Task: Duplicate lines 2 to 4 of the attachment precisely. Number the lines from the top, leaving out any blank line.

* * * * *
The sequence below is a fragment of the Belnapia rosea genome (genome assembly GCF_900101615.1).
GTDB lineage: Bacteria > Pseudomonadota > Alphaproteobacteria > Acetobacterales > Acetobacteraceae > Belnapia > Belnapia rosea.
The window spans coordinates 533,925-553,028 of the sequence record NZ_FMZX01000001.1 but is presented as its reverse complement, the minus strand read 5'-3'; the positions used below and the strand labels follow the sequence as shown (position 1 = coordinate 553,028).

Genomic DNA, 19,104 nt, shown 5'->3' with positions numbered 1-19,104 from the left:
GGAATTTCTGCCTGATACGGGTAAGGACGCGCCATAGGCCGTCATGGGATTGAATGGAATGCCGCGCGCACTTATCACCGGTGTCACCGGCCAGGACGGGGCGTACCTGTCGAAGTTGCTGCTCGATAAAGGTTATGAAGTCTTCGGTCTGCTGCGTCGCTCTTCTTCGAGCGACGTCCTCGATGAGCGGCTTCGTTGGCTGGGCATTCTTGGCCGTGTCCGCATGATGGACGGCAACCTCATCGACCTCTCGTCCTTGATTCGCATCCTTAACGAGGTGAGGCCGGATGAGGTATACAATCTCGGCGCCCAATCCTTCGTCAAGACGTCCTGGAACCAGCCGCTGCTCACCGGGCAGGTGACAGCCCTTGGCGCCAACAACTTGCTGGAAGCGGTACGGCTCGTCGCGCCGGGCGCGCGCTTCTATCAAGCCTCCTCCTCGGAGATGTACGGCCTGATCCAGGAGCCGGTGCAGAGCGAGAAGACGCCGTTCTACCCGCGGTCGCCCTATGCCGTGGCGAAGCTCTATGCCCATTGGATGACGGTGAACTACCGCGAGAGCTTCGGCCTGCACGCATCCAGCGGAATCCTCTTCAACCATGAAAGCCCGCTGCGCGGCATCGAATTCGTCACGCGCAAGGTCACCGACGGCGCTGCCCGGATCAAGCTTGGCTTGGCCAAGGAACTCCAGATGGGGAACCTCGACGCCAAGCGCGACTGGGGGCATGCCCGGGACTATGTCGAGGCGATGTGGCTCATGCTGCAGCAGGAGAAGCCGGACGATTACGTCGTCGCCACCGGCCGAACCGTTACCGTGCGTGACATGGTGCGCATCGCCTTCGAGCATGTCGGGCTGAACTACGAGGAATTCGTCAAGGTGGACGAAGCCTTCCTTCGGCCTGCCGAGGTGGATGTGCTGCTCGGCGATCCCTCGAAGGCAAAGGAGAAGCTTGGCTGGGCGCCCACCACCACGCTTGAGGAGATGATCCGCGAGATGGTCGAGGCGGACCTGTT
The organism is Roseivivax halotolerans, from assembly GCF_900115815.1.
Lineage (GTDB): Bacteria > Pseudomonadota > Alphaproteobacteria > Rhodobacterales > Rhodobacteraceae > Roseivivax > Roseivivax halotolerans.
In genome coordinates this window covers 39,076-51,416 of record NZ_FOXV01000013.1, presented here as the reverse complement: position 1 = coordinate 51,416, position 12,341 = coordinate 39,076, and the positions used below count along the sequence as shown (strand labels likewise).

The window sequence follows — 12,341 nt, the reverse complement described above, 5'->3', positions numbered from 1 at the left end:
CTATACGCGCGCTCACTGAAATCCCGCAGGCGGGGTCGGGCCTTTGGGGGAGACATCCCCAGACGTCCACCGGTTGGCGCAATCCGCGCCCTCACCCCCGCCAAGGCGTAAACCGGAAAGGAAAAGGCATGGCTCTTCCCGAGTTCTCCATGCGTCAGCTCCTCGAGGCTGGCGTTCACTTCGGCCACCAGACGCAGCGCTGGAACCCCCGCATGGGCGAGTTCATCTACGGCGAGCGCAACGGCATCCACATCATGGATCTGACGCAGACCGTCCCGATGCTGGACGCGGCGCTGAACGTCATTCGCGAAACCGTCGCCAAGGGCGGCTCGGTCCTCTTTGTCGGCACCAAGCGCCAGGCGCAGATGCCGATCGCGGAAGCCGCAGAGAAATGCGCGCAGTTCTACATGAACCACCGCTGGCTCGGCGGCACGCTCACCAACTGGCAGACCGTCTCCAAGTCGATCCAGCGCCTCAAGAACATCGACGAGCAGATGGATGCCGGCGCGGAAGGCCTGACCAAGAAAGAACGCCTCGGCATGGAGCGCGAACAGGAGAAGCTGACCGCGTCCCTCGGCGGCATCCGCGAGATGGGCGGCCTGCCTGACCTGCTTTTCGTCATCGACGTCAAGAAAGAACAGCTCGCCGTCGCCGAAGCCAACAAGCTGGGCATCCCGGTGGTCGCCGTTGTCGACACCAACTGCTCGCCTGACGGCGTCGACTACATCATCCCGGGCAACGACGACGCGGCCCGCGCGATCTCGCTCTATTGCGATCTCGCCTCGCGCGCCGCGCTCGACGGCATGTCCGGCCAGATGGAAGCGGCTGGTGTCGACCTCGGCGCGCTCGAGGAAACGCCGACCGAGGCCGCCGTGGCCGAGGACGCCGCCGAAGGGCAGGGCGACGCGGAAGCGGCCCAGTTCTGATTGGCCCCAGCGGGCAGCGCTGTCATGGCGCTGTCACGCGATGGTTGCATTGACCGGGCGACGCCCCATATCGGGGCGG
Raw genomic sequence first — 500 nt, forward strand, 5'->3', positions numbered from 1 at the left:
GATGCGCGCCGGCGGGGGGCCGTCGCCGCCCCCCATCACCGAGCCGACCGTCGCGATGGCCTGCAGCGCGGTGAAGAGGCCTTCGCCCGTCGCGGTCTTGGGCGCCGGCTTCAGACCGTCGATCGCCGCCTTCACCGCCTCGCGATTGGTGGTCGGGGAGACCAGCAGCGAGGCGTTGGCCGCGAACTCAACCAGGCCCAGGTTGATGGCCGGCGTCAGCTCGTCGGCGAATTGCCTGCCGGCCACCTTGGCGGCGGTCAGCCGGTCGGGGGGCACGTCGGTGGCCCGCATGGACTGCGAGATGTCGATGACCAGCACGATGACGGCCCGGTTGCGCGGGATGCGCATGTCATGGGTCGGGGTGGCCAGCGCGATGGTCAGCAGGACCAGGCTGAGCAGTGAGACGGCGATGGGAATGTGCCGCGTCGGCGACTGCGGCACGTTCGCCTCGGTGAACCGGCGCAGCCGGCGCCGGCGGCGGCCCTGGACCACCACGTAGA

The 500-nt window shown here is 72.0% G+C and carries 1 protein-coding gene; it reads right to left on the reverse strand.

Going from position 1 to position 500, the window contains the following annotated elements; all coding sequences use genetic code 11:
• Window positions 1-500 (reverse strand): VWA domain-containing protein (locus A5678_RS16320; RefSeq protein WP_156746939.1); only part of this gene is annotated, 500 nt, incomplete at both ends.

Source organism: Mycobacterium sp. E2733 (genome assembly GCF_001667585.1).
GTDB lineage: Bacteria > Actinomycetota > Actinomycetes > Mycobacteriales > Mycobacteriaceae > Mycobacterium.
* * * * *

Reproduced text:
GTDB lineage: Bacteria > Pseudomonadota > Alphaproteobacteria > Acetobacterales > Acetobacteraceae > Belnapia > Belnapia rosea.
The window spans coordinates 533,925-553,028 of the sequence record NZ_FMZX01000001.1 but is presented as its reverse complement, the minus strand read 5'-3'; the positions used below and the strand labels follow the sequence as shown (position 1 = coordinate 553,028).

Genomic DNA, 19,104 nt, shown 5'->3' with positions numbered 1-19,104 from the left: